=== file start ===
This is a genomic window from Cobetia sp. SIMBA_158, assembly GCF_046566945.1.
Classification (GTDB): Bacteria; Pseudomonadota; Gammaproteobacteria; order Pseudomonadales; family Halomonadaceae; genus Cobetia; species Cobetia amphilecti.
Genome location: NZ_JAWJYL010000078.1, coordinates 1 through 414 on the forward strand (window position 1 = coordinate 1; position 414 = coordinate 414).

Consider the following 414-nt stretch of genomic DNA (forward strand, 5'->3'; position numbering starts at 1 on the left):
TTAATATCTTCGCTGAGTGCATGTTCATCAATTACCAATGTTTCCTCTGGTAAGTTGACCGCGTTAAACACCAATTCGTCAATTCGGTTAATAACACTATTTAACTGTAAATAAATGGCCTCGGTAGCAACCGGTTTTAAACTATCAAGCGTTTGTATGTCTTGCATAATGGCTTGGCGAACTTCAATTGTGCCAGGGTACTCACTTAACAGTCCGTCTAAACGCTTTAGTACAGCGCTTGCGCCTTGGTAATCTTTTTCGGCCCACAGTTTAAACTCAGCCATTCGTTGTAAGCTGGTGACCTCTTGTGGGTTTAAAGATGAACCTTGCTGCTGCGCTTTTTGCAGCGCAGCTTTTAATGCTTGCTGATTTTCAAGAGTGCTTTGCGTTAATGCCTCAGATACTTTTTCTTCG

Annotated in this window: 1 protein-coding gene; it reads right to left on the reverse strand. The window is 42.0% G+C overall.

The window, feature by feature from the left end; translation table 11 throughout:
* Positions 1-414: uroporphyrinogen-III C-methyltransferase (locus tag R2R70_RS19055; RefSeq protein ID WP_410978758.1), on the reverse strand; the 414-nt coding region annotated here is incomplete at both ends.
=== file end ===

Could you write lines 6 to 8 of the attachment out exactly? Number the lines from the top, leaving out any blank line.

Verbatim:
Annotated in this window: 1 protein-coding gene; it reads right to left on the reverse strand. The window is 42.0% G+C overall.

The window, feature by feature from the left end; translation table 11 throughout:
* Positions 1-414: uroporphyrinogen-III C-methyltransferase (locus tag R2R70_RS19055; RefSeq protein ID WP_410978758.1), on the reverse strand; the 414-nt coding region annotated here is incomplete at both ends.